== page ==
6. Alsacien

    Alsacien LE Moderator

    I've sent some bods on ESI courses (in some cases quite a few) in the UK which always get a good rep. See where your knowledge gaps are and plug accordingly before applying for a cert.
  7. Judging by your username, I'm assuming you're talking telecoms, therefore PRINCE2 was (in my opinion) a flash in the pan sought after qualification a few years ago. PMI/PMP is now the recognised industry standard.
    I passed PRINCE2 about 5 or 6 years ago, sponsored by my company. The pass rate at that time was about 50%. I've since done a PMP preparation course, but due to lack of enthusiasm on my part, never got round to the exam - I wish I had. I'm now going through the prep again - another week or two in Helsinki won't do any harm!
    In short - PMP is undoubtedly the qualification you should aim for. (IMHO).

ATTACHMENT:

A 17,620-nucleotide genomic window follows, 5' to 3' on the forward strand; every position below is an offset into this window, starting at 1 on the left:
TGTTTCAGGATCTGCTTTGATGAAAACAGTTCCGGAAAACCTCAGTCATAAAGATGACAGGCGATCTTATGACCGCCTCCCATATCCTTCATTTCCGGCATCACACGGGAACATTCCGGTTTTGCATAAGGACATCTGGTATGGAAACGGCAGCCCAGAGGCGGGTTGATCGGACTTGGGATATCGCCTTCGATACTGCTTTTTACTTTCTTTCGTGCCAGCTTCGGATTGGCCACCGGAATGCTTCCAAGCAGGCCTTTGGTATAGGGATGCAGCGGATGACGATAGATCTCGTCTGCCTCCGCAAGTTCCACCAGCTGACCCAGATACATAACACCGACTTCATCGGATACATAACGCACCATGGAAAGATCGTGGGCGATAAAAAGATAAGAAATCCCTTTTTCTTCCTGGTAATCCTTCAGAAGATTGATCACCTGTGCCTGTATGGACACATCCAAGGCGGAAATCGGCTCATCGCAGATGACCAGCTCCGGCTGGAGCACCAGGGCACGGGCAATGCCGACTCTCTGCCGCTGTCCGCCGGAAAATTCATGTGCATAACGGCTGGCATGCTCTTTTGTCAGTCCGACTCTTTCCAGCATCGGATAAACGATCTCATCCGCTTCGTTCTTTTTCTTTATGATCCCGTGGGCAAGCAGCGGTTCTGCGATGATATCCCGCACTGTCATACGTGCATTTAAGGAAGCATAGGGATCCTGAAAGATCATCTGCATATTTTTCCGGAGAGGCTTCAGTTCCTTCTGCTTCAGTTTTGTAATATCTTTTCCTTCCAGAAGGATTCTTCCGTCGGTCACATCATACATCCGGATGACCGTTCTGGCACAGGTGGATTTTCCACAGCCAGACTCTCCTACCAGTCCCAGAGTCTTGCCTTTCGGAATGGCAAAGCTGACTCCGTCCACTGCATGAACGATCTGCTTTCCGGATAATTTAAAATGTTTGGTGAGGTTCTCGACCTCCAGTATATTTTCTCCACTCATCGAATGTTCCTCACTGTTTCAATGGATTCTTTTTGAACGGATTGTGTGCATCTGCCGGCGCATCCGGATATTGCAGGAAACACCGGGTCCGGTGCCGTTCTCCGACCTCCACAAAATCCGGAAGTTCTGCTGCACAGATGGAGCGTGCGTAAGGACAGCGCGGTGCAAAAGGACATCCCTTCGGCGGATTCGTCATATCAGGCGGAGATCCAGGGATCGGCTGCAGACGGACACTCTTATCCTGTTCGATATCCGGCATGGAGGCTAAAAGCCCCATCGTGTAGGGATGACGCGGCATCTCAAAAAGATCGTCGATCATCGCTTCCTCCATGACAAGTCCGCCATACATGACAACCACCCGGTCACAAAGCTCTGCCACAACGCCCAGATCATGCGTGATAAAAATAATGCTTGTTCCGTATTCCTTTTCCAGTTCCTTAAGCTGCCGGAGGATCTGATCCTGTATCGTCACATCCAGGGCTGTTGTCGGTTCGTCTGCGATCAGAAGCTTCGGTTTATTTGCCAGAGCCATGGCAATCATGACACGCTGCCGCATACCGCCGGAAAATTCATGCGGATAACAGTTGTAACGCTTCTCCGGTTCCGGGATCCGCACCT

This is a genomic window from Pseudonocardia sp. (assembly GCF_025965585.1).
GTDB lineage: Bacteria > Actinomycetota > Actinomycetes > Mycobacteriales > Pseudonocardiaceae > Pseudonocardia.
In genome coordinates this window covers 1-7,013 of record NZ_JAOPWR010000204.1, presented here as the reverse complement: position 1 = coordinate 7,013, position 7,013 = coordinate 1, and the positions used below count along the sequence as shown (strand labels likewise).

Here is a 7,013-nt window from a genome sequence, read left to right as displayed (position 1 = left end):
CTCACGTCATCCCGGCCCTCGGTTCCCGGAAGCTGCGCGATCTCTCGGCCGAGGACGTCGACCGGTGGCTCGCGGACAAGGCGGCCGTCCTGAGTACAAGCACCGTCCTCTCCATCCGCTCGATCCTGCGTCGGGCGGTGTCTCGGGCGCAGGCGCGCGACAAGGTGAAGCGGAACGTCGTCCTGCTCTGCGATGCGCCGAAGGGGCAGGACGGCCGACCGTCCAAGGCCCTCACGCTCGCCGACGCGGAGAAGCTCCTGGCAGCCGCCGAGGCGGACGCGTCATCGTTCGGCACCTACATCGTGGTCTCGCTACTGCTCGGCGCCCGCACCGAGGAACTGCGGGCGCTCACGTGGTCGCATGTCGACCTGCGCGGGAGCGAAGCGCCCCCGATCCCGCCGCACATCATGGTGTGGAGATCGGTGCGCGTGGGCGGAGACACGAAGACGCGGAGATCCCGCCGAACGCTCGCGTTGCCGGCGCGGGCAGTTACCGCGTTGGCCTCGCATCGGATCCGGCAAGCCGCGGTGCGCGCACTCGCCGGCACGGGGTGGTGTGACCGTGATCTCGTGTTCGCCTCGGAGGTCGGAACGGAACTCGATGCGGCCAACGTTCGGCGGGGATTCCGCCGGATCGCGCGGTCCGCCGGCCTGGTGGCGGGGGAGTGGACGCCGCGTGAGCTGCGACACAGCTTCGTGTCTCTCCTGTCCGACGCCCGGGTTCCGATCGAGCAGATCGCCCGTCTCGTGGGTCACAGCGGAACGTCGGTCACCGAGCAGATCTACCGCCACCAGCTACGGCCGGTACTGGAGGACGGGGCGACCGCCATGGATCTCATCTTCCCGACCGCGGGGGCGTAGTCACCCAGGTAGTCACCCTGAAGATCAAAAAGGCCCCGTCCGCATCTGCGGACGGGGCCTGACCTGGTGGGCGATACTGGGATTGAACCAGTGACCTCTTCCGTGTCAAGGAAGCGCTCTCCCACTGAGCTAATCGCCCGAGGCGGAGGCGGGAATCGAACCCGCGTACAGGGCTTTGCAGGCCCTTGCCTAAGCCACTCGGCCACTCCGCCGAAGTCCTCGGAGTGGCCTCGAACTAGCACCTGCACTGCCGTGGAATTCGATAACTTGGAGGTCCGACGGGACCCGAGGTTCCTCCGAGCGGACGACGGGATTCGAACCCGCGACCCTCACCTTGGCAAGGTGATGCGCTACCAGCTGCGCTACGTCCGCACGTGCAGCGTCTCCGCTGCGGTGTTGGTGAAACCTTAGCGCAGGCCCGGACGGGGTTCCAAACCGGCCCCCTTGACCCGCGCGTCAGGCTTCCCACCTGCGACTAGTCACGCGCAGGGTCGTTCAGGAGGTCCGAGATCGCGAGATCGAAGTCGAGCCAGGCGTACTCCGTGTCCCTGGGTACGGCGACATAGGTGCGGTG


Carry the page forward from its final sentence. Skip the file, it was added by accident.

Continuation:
8. I recently done both the PRINCE2 and APMP courses. The training for the courses each lasted 5 days but with the APMP, I had to return a couple of days later to sit the exam. Like the others above have said the APMP does carry more weight and is costly to join as a member but at least you become a member of a recognised Project Management organisation. The PRINCE2 anybody can go out and pick up the PRINCE2 books, follow the instructions and claim to be PRINCE2 trained as long as they do follow those instructions. The APMP is a lot easier to understand jargon wise but is still harder to pass.
  9. APMP & PMP are different (APM & PMI respectively).
  10. Prince2 is becoming more recognised outside of the UK.
  11. I have been a PRINCE 2 Practitioner for 7 years and PMP for 3. I also have an MBA majoring in project management. I count myself as a professional Project Manager and have been in and around projects and programs for 15 years or so.

    As others have said, PRINCE2 is a methodology; a system for managing projects. A Practitioner is trained to understand and apply the PRINCE 2 system, not to be a Project Manager. There is no commercial content in PRINCE2; it gives you no knowledge about procurement, value management, very little about risk etc etc. All you learn is how to use the PRINCE2 Manual and you learn it in a week in the classroom. No pre-qualification needed and no post certification support.